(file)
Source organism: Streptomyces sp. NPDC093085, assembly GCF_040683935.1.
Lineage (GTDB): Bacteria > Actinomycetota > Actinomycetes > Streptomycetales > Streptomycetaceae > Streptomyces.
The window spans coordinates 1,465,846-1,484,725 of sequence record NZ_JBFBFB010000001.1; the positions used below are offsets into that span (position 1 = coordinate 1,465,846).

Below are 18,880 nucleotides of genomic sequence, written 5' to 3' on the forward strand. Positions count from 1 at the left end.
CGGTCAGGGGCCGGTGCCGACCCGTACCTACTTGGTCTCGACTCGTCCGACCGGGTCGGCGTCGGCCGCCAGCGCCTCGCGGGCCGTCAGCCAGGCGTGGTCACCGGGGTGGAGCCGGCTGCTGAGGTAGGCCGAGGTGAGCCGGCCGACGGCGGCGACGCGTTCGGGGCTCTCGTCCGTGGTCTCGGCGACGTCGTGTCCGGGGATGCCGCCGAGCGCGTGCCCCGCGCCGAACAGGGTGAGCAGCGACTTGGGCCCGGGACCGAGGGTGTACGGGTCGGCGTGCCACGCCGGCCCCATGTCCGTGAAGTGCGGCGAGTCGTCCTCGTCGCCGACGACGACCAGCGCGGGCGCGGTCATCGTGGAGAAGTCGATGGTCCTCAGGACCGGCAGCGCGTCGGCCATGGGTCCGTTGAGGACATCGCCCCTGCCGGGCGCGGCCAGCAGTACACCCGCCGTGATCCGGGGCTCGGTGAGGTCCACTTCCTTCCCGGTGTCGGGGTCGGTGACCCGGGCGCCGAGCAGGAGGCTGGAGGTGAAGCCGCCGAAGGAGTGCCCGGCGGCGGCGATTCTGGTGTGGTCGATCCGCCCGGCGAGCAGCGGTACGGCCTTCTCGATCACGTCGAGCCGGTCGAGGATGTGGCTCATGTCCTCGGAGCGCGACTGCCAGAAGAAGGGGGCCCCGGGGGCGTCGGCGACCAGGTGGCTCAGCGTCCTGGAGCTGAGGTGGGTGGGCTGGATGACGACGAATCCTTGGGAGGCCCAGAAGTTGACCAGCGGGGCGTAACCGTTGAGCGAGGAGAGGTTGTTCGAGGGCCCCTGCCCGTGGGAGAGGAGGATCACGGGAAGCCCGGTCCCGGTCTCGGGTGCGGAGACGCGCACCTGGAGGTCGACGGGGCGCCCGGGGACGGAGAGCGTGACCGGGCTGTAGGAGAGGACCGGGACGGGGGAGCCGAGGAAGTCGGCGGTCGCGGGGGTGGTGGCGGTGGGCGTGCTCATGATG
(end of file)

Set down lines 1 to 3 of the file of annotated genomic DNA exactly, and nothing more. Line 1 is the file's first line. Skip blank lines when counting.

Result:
Source organism: Streptomyces sp. NPDC093085, assembly GCF_040683935.1.
Lineage (GTDB): Bacteria > Actinomycetota > Actinomycetes > Streptomycetales > Streptomycetaceae > Streptomyces.
The window spans coordinates 1,465,846-1,484,725 of sequence record NZ_JBFBFB010000001.1; the positions used below are offsets into that span (position 1 = coordinate 1,465,846).